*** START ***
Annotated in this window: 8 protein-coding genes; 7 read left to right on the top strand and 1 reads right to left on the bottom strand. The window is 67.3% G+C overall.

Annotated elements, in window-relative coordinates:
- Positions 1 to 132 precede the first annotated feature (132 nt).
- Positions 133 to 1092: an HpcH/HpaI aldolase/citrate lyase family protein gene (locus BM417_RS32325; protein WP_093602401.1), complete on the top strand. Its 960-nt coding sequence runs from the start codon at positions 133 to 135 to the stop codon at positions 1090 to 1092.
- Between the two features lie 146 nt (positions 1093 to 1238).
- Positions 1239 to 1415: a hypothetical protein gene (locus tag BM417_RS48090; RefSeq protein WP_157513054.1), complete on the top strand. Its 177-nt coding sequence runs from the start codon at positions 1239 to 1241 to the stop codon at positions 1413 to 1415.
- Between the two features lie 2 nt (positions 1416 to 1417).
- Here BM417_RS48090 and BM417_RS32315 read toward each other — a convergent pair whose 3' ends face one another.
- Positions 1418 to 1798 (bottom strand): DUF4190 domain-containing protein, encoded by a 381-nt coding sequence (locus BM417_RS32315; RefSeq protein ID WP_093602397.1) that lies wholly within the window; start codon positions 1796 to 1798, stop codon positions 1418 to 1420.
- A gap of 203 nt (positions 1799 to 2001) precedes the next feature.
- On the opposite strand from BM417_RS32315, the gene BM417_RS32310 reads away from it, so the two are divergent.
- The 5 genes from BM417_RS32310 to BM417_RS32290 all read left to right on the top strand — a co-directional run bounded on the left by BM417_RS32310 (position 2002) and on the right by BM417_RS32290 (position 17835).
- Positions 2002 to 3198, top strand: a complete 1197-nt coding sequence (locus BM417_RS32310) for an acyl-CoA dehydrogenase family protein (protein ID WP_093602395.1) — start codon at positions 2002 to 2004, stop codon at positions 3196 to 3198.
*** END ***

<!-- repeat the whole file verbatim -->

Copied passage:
Annotated in this window: 8 protein-coding genes; 7 read left to right on the top strand and 1 reads right to left on the bottom strand. The window is 67.3% G+C overall.

Annotated elements, in window-relative coordinates:
- Positions 1 to 132 precede the first annotated feature (132 nt).
- Positions 133 to 1092: an HpcH/HpaI aldolase/citrate lyase family protein gene (locus BM417_RS32325; protein WP_093602401.1), complete on the top strand. Its 960-nt coding sequence runs from the start codon at positions 133 to 135 to the stop codon at positions 1090 to 1092.
- Between the two features lie 146 nt (positions 1093 to 1238).
- Positions 1239 to 1415: a hypothetical protein gene (locus tag BM417_RS48090; RefSeq protein WP_157513054.1), complete on the top strand. Its 177-nt coding sequence runs from the start codon at positions 1239 to 1241 to the stop codon at positions 1413 to 1415.
- Between the two features lie 2 nt (positions 1416 to 1417).
- Here BM417_RS48090 and BM417_RS32315 read toward each other — a convergent pair whose 3' ends face one another.
- Positions 1418 to 1798 (bottom strand): DUF4190 domain-containing protein, encoded by a 381-nt coding sequence (locus BM417_RS32315; RefSeq protein ID WP_093602397.1) that lies wholly within the window; start codon positions 1796 to 1798, stop codon positions 1418 to 1420.
- A gap of 203 nt (positions 1799 to 2001) precedes the next feature.
- On the opposite strand from BM417_RS32315, the gene BM417_RS32310 reads away from it, so the two are divergent.
- The 5 genes from BM417_RS32310 to BM417_RS32290 all read left to right on the top strand — a co-directional run bounded on the left by BM417_RS32310 (position 2002) and on the right by BM417_RS32290 (position 17835).
- Positions 2002 to 3198, top strand: a complete 1197-nt coding sequence (locus BM417_RS32310) for an acyl-CoA dehydrogenase family protein (protein ID WP_093602395.1) — start codon at positions 2002 to 2004, stop codon at positions 3196 to 3198.